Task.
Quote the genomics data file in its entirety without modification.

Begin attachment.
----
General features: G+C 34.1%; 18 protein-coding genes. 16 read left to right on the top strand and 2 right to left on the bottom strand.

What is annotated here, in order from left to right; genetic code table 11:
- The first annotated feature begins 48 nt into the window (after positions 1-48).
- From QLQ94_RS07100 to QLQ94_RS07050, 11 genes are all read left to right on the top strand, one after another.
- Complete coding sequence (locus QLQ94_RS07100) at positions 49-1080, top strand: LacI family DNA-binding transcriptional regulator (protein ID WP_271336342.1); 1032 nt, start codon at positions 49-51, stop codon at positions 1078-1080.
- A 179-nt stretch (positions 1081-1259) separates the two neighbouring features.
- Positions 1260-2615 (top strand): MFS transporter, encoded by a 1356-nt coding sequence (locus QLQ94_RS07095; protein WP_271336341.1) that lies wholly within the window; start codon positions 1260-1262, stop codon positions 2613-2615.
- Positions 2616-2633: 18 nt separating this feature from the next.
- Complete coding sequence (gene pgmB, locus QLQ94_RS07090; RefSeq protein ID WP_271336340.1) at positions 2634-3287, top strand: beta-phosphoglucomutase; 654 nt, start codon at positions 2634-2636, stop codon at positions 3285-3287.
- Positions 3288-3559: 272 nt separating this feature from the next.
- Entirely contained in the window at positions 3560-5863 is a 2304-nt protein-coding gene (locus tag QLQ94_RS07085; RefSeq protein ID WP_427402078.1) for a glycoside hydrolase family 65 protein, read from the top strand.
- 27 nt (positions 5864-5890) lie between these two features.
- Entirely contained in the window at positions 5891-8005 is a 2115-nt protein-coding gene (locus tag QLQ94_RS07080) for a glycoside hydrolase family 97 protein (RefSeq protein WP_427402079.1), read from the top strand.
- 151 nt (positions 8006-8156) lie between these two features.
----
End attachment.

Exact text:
General features: G+C 34.1%; 18 protein-coding genes. 16 read left to right on the top strand and 2 right to left on the bottom strand.

What is annotated here, in order from left to right; genetic code table 11:
- The first annotated feature begins 48 nt into the window (after positions 1-48).
- From QLQ94_RS07100 to QLQ94_RS07050, 11 genes are all read left to right on the top strand, one after another.
- Complete coding sequence (locus QLQ94_RS07100) at positions 49-1080, top strand: LacI family DNA-binding transcriptional regulator (protein ID WP_271336342.1); 1032 nt, start codon at positions 49-51, stop codon at positions 1078-1080.
- A 179-nt stretch (positions 1081-1259) separates the two neighbouring features.
- Positions 1260-2615 (top strand): MFS transporter, encoded by a 1356-nt coding sequence (locus QLQ94_RS07095; protein WP_271336341.1) that lies wholly within the window; start codon positions 1260-1262, stop codon positions 2613-2615.
- Positions 2616-2633: 18 nt separating this feature from the next.
- Complete coding sequence (gene pgmB, locus QLQ94_RS07090; RefSeq protein ID WP_271336340.1) at positions 2634-3287, top strand: beta-phosphoglucomutase; 654 nt, start codon at positions 2634-2636, stop codon at positions 3285-3287.
- Positions 3288-3559: 272 nt separating this feature from the next.
- Entirely contained in the window at positions 3560-5863 is a 2304-nt protein-coding gene (locus tag QLQ94_RS07085; RefSeq protein ID WP_427402078.1) for a glycoside hydrolase family 65 protein, read from the top strand.
- 27 nt (positions 5864-5890) lie between these two features.
- Entirely contained in the window at positions 5891-8005 is a 2115-nt protein-coding gene (locus tag QLQ94_RS07080) for a glycoside hydrolase family 97 protein (RefSeq protein WP_427402079.1), read from the top strand.
- 151 nt (positions 8006-8156) lie between these two features.